Standard Specification for Air Barrier (AB) Material or System for Low-Rise Framed Building Walls. This specification covers minimum performances and specification criteria for an air barrier material or system for framed, opaque walls of low-rise buildings. The provisions are intended to allow the user to design the wall performance criteria and increase air barrier specifications for a particular climate location, function, or design.
Self-Adhered Sheet Air Barrier. 2006. Air Barrier Association of America, Walpole, MA. This specification for self-adhered sheet air barriers is developed by a professional association, the Air Barrier Association of America, to provide guidance to the design professional.
Fluid-Applied Air and Vapor Barrier. 2012. Air Barrier Association of America, Walpole, MA. This specification for air barriers that are fluid-applied and also act as vapor barriers is developed by a professional association, the Air Barrier Association of America, to provide guidance to the design professional.
Closed Cell, Medium-Density Spray Polyurethane Foam Air Barrier. 2011. Air Barrier Association of America, Walpole, MA. This specification for closed cell, medium-density spray polyurethane foam air barriers is developed by a professional association, the Air Barrier Association of America, to provide guidance to the design professional.
Fluid-Applied Vapor Permeable Air Barrier. 2012. Air Barrier Association of America, Walpole, MA. This specification for fluid-applied vapor permeable air barriers is developed by a professional association, the Air Barrier Association of America, to provide guidance to the design professional.
Table 402.4.2 Air Barrier and Insulation Inspection Component Criteria, Fireplace: Walls with fireplaces include air barriers.* Table 402.4.2, Air barrier and thermal barrier: Exterior wall insulation is installed in substantial contact and continuous alignment with the air barrier. Air permeable insulation is not used as a sealing material.*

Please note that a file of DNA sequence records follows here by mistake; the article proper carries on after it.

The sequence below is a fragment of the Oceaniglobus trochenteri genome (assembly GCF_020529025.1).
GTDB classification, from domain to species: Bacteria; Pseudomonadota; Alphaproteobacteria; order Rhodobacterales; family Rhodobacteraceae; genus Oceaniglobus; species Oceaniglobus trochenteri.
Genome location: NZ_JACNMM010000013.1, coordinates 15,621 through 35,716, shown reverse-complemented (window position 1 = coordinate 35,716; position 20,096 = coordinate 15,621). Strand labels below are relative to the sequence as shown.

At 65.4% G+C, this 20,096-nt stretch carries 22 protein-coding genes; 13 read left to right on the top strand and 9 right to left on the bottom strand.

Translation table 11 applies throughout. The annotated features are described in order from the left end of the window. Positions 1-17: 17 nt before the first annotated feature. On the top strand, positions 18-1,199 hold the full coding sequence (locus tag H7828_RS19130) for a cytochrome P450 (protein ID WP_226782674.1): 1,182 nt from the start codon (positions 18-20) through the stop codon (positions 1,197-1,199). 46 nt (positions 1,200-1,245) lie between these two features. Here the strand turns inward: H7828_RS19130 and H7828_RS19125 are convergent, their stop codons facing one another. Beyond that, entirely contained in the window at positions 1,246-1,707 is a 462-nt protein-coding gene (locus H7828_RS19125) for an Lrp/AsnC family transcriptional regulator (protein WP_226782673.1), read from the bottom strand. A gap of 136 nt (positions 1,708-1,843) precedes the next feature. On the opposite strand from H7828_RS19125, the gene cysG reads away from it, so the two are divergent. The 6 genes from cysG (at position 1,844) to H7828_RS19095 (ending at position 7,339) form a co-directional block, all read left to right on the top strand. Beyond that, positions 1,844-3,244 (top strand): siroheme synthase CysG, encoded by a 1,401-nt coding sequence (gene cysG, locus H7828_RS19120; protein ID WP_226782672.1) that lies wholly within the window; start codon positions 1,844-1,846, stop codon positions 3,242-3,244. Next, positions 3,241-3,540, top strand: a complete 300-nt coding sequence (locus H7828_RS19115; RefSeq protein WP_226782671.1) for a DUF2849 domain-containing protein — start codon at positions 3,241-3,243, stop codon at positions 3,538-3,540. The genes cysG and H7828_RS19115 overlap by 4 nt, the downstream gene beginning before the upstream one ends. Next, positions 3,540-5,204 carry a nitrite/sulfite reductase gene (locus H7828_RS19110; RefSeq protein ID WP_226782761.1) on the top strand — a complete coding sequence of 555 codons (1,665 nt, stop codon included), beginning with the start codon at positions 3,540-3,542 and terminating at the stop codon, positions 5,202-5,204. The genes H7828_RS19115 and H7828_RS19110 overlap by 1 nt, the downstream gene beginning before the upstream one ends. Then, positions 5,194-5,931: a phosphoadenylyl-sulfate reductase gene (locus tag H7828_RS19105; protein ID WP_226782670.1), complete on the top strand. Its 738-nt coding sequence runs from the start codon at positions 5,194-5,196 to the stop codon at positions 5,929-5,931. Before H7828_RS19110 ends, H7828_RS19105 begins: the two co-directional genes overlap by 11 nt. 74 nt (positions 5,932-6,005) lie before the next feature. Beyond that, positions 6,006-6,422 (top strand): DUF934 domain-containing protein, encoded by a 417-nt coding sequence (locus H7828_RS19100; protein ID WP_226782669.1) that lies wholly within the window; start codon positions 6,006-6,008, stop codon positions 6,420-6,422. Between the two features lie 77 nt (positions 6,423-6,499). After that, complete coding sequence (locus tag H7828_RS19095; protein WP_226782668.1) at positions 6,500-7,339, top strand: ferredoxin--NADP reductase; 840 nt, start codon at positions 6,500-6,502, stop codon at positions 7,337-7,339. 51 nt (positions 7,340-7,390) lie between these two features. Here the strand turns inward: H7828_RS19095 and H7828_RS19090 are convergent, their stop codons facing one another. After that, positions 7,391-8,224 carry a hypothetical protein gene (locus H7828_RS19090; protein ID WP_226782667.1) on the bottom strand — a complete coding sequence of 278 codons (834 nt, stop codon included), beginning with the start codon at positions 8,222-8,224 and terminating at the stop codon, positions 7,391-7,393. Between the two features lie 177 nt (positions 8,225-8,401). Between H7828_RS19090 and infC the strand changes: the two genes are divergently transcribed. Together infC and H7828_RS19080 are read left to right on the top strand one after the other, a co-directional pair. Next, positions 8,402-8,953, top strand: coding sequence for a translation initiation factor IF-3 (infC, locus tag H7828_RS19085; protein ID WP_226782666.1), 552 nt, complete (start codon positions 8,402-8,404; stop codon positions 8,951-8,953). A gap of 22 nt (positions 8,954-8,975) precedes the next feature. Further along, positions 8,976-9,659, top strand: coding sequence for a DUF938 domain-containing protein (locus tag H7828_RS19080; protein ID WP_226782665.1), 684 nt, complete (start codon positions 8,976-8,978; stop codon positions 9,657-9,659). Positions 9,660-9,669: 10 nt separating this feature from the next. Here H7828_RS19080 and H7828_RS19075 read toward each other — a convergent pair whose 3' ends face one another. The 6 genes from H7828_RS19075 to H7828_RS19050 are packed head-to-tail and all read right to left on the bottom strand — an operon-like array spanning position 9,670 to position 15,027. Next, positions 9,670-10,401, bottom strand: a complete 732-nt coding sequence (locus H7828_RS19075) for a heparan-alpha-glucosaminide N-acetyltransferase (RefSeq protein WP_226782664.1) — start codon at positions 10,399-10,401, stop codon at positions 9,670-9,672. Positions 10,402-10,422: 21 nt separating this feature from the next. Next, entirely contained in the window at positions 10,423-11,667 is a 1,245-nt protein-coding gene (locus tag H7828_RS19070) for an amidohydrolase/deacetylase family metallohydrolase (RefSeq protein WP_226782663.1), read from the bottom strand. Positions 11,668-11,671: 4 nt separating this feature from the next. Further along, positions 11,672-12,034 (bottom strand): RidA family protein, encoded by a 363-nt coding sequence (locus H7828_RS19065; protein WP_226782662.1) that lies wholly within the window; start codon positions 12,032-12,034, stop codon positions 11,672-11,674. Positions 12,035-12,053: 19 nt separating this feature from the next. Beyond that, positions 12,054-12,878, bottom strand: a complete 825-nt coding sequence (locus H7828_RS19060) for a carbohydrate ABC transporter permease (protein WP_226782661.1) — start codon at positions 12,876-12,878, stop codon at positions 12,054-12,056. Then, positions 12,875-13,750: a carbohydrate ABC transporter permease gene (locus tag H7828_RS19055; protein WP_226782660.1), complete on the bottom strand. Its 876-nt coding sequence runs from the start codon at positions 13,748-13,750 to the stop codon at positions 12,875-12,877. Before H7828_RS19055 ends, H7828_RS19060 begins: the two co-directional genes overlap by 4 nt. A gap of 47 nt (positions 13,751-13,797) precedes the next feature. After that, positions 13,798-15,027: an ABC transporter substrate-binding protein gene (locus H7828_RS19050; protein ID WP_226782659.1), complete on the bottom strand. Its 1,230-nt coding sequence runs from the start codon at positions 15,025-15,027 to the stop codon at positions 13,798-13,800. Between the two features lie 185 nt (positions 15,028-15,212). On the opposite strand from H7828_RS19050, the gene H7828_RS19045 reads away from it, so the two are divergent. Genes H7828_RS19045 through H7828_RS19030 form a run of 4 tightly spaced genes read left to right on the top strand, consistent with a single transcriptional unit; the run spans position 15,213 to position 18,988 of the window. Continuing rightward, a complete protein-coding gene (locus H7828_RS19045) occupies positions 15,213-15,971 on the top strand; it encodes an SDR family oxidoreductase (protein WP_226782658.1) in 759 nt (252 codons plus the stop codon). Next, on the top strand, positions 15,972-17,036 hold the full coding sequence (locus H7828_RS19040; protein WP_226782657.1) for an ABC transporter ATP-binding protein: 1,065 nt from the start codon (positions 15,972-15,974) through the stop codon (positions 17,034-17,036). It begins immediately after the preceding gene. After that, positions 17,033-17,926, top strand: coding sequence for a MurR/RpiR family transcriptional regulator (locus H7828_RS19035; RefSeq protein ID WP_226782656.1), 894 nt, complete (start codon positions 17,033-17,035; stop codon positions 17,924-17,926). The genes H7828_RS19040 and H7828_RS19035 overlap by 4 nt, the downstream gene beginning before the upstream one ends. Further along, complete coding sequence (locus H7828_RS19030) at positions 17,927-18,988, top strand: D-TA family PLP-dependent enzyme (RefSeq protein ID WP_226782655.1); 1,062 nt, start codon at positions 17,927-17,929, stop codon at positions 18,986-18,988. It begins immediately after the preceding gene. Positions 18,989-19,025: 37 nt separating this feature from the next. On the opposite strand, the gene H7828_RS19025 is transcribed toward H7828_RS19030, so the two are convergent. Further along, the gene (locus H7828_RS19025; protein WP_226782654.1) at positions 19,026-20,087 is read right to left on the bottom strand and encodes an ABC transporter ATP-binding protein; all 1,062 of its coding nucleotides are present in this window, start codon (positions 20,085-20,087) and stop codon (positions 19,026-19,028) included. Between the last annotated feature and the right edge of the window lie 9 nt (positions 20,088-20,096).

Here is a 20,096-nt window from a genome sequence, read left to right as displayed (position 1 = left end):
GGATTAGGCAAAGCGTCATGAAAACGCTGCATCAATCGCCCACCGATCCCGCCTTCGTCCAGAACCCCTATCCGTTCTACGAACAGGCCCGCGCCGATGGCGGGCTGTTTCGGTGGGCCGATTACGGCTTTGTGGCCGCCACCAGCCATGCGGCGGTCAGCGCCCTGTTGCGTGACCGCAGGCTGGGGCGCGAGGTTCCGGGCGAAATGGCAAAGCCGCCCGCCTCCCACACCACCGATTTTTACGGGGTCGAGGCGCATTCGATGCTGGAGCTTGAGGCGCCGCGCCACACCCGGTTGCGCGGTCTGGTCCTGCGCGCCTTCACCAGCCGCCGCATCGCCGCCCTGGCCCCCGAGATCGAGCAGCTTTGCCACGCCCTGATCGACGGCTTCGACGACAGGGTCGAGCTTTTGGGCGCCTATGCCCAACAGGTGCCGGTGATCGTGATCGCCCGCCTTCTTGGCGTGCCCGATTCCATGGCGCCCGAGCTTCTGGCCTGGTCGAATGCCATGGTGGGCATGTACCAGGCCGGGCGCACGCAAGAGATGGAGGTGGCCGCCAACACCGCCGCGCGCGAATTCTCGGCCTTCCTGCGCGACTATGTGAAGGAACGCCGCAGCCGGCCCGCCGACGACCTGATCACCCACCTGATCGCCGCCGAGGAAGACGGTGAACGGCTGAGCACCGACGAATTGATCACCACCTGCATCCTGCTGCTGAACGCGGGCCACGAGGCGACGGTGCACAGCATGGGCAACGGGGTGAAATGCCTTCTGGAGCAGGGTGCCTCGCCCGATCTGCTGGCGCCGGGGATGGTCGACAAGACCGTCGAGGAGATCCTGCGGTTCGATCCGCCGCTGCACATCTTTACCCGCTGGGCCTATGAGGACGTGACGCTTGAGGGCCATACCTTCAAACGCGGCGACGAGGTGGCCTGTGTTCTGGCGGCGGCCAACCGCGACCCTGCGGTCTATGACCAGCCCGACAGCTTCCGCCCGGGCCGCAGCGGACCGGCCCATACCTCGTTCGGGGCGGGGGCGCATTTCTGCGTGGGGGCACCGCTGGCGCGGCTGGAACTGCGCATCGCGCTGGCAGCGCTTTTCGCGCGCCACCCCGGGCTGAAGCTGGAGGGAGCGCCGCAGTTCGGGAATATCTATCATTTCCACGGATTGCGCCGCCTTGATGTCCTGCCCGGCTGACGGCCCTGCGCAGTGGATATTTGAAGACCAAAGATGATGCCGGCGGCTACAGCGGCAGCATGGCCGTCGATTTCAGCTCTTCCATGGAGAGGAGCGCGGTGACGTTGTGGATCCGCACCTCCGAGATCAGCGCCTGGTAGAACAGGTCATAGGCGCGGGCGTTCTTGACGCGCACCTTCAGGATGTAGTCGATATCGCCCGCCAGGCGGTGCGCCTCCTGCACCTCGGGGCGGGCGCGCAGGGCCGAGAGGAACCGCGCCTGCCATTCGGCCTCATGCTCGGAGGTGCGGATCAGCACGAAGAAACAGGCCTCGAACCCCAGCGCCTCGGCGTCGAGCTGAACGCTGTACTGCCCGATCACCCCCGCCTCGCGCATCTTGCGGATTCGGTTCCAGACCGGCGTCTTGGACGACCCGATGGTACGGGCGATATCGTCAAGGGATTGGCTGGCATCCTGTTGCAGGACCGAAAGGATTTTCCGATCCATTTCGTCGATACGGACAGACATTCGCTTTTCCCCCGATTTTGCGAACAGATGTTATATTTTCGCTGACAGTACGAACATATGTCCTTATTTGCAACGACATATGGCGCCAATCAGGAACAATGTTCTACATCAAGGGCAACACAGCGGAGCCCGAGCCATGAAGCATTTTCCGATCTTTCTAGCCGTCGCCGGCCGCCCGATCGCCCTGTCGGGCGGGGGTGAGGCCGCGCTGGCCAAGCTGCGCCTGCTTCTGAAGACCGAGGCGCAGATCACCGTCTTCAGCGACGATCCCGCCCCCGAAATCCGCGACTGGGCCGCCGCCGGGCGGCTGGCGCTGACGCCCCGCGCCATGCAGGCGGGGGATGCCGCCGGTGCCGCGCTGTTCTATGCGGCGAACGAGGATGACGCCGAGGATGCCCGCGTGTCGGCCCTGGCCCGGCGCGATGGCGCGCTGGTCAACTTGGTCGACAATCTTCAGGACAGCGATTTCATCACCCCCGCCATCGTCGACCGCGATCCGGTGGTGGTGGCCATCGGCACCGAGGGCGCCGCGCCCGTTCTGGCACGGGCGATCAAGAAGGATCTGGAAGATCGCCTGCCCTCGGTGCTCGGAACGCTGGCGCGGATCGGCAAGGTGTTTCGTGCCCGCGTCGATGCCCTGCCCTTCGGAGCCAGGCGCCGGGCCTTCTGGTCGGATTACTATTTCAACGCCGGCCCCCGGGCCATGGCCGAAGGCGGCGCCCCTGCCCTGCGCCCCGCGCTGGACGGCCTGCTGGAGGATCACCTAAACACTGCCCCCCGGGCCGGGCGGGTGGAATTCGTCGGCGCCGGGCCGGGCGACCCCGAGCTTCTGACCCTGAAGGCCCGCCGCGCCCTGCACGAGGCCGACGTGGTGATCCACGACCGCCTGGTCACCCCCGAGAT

Table N1102.4.2 Air Barrier and Insulation Inspection Component Criteria, Shower/tub on exterior wall: Insulation exists between showers/tubs and exterior wall. Air barrier and sealing exists on common walls between dwelling units, on exterior walls behind tubs/showers, and in openings between window/door jambs and framing.* Table N1102.4.2, Air barrier and thermal barrier: Exterior wall insulation is installed in substantial contact and continuous alignment with the air barrier. Air permeable insulation is not used as a sealing material.*
Table R402.4.1.1 Air Barrier and Insulation Installation, Fireplace: Fireplace walls have air barrier and closure doors are gasketed.* Table R402.4.1.1, Air barrier and thermal barrier: A continuous air barrier is installed in the building envelope including rim joists and exposed edges of insulation. Breaks or joints in the air barrier are sealed. Air permeable insulation is not used as a sealing material.*
Table N1188.8.131.52 Air Barrier and Insulation Installation, Shower/tub on exterior wall: Exterior walls adjacent to showers and tubs are insulated and have air barrier separating the wall from the shower and tubs.* Table N1184.108.40.206, Air barrier and thermal barrier: A continuous air barrier is installed in the building envelope including rim joists and exposed edges of insulation. Breaks or joints in the air barrier are sealed. Air permeable insulation is not used as a sealing material.*
*Due to copyright restrictions, exact code text is not provided. For specific code text, refer to the applicable code.
Fully Aligned Air Barriers = Whole-House Draft Barrier